Our eight-year-old daughter, Sarah, pushed aside the last half
of the sandwich we had served as if she were too full. She then took three cookies off the plate. I knew somewhere in the “good parent” manual there must be a page on this situation. My wife and I gasped as we hid our smiles and told Sarah, “You can’t have cookies unless you first eat your sandwich.”
Like parents who must teach their kids to want and ask for the right things, God teaches us to pray for the right things—things in line with His will. Those are the prayers God answers. The Apostle John wrote, “This is the confidence we have in approaching God: that if we ask anything according to his will, he hears us. And if we know that he hears us—whatever we ask—we know that we have what we asked of him” (1 John 5:14–15).
Pray according to God’s will
Out of context the words “we know we have what we asked” seem like a blank check from God. Can we have what we want just by asking God for it? Not at all. A condition precedes the promise: “If we ask anything according to His will.”
What is a prayer that is according to God’s will? First, it does not mean we simply receive a moderate number of the requests on our wish list. It means we should wad up our list, throw it away, take a fresh piece of paper and ask God, “What is your will for me?”
God’s will is that we obey Him. So praying according to God’s will means we should focus our prayers on how we can better do His will. This involves four requests.
Ask God to help us obey. God wants to help us be more holy, more joyful, and more loving.
Ask God to help us serve. We know that it is God’s will that we serve Him by loving our neighbors and spouses, and ministering to their needs.
Ask God for wisdom. We need His wisdom to help us discern His plan. When my daughter wasn’t accepted into the college she wanted, it was God’s will that she and I both have a godly attitude and wisdom for the next step.
Ask God for resources to do His will. As a pastor I know God answers prayers for ministry resources. When they don’t come as I want, God still answers according to His will by teaching me greater trust, patience, and focus on people.
God answers prayer according to His will. If we received all the material things, quick fixes, or more comfortable situations for which we asked, the answers would actually perpetuate flaws in our character. And that would violate God’s will.
Pray in Jesus’ name
Some Christ-followers seem to think it’s almost magic to add “in Jesus’ name” at the end of a prayer—as if we can twist God’s arm by saying the code words. But praying “in Jesus’ name” is like praying “according to God’s will.”
Jesus told the disciples, “My Father will give you whatever you ask in my name” (John 16:23). To ask something in the name of someone is to ask based on that person’s authority. God answers prayers that Christ has already authorized.
During college I worked at a trucking company where I ran for parts for the mechanics. I could walk into parts stores and take away hundreds of dollars worth of truck parts. Why would they give all that to a poor student? Because I came with a purchase order. The owner of the company had ultimately ordered the parts and I was simply asking for them in his name.
I must submit all my prayers to what I know Christ has authorized. When I am worried about something, I may not know the outcome God has planned,
but I do know that He has promised to give me grace, strength, endurance, and joy.
Pray about necessities
As we pray according to God’s will, may we still pray about tangible needs? Of course. Jesus modeled that we should pray for daily bread. Jesus taught us how to keep our prayer life aligned with God’s will even as we pray for material things. He said,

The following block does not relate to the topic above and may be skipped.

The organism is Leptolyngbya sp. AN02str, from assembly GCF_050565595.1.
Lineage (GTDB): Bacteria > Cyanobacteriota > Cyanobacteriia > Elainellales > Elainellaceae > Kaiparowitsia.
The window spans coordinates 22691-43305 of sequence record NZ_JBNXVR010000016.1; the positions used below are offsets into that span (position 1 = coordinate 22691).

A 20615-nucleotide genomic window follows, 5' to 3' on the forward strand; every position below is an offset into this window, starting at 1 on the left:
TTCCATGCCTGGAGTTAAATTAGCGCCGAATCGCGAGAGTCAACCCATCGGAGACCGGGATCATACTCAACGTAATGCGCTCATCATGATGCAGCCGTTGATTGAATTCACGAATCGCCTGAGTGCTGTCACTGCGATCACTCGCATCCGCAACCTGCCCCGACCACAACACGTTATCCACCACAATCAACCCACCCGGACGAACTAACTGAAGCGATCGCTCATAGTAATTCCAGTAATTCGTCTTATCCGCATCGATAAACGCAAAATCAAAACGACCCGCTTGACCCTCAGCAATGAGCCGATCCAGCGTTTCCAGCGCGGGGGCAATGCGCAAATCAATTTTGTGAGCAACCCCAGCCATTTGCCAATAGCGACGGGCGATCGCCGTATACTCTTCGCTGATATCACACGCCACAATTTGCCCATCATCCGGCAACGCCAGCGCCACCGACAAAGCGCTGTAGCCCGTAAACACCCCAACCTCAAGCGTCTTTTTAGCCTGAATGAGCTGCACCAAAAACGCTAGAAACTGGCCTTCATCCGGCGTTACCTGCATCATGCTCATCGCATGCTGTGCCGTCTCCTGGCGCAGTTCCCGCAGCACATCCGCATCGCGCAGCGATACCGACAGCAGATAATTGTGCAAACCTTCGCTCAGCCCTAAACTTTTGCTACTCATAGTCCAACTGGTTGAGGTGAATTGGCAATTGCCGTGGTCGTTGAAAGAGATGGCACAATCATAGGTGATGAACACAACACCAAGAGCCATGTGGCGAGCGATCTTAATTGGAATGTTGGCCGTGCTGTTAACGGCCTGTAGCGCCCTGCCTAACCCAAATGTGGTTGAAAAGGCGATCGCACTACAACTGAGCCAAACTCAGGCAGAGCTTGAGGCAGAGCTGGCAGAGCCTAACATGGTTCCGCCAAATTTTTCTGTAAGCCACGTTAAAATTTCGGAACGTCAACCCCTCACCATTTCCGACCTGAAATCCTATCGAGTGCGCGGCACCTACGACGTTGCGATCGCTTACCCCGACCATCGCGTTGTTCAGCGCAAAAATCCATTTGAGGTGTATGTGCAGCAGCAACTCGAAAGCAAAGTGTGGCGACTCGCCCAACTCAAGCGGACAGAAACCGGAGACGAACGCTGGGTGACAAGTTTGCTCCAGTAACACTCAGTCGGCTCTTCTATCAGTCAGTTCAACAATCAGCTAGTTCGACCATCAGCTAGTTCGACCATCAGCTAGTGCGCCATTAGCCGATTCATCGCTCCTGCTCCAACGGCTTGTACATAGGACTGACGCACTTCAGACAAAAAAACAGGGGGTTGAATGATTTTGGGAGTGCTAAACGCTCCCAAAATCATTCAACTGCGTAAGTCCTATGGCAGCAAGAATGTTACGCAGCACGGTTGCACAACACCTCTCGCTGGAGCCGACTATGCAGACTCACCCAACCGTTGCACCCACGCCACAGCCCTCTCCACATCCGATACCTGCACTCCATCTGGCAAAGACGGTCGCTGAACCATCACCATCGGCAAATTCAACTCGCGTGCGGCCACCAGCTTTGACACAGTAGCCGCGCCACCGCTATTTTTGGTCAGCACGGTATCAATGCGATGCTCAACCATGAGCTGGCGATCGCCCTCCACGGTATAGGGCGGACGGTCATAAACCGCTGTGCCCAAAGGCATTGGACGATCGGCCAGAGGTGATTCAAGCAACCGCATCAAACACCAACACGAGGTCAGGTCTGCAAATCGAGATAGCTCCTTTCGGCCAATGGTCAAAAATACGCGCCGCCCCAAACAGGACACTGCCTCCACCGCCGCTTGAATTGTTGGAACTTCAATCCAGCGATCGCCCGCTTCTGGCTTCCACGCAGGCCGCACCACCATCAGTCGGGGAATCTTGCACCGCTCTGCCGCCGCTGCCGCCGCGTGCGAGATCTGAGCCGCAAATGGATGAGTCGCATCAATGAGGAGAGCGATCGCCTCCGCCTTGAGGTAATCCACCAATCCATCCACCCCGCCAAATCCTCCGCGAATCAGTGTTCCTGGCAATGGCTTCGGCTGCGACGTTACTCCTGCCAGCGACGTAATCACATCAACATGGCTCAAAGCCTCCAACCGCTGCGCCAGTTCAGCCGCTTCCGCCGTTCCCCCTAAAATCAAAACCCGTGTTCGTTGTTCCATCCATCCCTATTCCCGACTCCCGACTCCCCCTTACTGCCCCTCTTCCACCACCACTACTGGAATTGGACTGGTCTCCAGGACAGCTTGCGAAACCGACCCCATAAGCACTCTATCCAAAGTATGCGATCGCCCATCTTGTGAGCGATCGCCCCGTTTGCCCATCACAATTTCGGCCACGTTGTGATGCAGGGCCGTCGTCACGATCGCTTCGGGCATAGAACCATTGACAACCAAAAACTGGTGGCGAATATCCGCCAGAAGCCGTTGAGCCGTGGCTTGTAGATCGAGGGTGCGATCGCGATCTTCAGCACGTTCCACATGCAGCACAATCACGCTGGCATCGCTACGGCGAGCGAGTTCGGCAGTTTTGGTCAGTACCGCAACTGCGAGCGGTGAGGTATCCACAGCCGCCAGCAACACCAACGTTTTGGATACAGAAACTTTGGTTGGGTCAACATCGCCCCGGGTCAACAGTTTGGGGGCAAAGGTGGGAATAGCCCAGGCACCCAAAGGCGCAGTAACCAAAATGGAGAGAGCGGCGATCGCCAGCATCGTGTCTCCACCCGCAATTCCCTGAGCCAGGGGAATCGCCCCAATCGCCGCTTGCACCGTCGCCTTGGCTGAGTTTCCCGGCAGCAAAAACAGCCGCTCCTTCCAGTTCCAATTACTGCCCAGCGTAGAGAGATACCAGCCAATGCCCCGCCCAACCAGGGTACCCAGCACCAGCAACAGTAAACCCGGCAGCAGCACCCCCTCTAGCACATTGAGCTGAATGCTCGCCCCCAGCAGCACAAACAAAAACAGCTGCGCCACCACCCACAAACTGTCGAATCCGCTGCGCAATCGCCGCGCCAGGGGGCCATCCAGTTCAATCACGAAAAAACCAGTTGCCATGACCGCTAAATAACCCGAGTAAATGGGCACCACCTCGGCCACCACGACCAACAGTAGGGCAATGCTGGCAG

“Seek first his kingdom and his righteousness and all these things will be given to you as well” (Matt. 6:33).
When we focus on God’s kingdom goals, He supplies our needs and often gives us many of our desires. He knows how to give good gifts to His children (7:11). If our primary desire is just a higher lifestyle, however, we can’t pray with any confidence. God’s will is that we be content and spend wisely with generosity and gratitude.
Pray for children
How do we pray for children according to God’s will? We should pray that they will obey, serve, and seek God’s will most of all.
If we want only our children’s immediate success and happiness, we probably desire those things for the sake of our own comfort
or image. But God is not listening to self-willed prayers. John wrote, “If we ask anything according to his will, he hears us”
(1 John 5:14).
When our children are hurting or failing at something, it’s hard to stay focused on praying that they develop godly character,
but we know that is God’s will. And then we can trust God with our other hopes for them.
Pray about trials
As we learn to pray according to God’s will, we can also pray during trials with a new perspective. James wrote, “If any of you lacks wisdom, he should ask God, who gives generously … and it will be given to him” (James 1:5). In this context the wisdom for which we should pray is the wisdom to gain perseverance and maturity from the trials described
In our trials we often respond like a screaming child getting an immunization—demanding angrily that God take away the pain. But when we realize that God’s will is to produce perseverance and maturity in us, we can pray for those things and rejoice as God indeed answers.
I happen to love cookies as much as my daughter Sarah does. It is only my desire for fitness that overcomes my competing desire for a fistful of saturated fats. Likewise my most important prayer issue is the battle over what I really want. As I refocus my desires to pray for spiritual fitness and maturity, those are indeed the prayers that God answers.
Sid Litke (ThM, 1984) is senior pastor of Open Door Bible Church
in Port Washington, Wisconsin.